The BitLicense is considered the most restrictive state regulation for bitcoin and has caused some bitcoin companies to discontinue serving New York State. The goal of the license is to provide a framework that allows digital-currency firms to build their services, but at the same time protect consumers through requirements such as anti-money laundering compliance and cybersecurity guidelines.
Internet entrepreneurs Jeremy Allaire and Sean Neville founded Circle in 2013.
The BitLicense was introduced by Benjamin Lawsky, then Department of Financial Services (DFS) superintendent, in January 2014.
“We’ve been fairly vocal about our concerns with the BitLicense, especially in its initial incarnation,” the company noted in a blog.
Many of those issues were resolved, and though still not perfect, the BitLicense and its requirements became clear and irrefutable prerequisites for serving and supporting everyone in New York. We are the first company to be granted a BitLicense, and we also hold a Money Transfer License for US dollar transactions in the state of New York. We want to help people everywhere around the globe, and that includes New Yorkers.
The announcement of the license came as the company unveiled a new version of its online service, CirclePay, which aims to broaden the appeal of digital payments.
“We’re pushing bitcoin into the background for the sake of bringing bitcoin to more people,” CTO Sean Neville told The Wall Street Journal.
Circle can now offer a mobile payment service that can send and receive and hold U.S. dollars, in addition to bitcoin. The service will also allow users to send and receive payments via a text message, and does not require users convert into and out of bitcoin. The service manages the currency conversion automatically. The company will add more currencies, like the euro, as it gets regulatory approval overseas.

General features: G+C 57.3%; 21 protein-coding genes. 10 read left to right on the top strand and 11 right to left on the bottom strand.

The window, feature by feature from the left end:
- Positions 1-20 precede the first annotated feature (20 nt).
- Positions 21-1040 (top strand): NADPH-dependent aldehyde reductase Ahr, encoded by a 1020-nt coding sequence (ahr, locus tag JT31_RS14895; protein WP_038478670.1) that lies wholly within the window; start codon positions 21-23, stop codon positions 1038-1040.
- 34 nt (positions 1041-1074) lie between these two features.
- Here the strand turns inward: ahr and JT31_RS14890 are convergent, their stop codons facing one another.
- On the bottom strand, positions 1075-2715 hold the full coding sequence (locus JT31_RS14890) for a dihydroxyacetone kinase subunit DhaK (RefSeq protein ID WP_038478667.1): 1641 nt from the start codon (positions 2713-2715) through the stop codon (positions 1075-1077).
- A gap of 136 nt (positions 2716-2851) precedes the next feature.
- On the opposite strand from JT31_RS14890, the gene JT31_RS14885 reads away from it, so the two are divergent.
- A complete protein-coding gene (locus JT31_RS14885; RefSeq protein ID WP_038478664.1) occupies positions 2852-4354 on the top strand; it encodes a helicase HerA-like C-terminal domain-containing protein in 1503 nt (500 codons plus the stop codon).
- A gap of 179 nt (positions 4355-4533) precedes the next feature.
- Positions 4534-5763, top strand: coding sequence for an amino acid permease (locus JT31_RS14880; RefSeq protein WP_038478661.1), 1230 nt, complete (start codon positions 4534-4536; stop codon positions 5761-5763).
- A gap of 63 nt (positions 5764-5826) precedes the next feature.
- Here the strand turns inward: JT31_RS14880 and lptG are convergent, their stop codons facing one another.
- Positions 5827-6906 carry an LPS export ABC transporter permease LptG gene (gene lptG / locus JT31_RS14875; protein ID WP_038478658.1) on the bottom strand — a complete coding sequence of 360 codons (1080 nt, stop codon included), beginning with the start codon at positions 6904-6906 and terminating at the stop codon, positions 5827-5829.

“Now in the United States, you can send, receive, and hold US dollars in addition to using bitcoin for payments within the Circle app,” the company noted in its blog. “You can hold US dollars but still send someone bitcoin, and likewise someone can send you bitcoin and Circle can instantly turn it into US dollars in your account.”
The BitLicense remains controversial within the bitcoin community. Some companies, like GoCoin, have decided to “geofence” New York, meaning they won’t operate there.
At the same time, 22 companies have applied for the license, which carries a $5,000 application fee. We are trying to move expeditiously,” said Matthew Anderson, the deputy superintendent for public affairs at the DFS.
New York City is also home to a growing number of bitcoin-related businesses, including the Winklevoss twin’s Gemeni, ItBit, CoinSetter, Symbiont, and Consensys.
Featured image from Shutterstock.
Last modified: July 13, 2020 3:17 AM UTC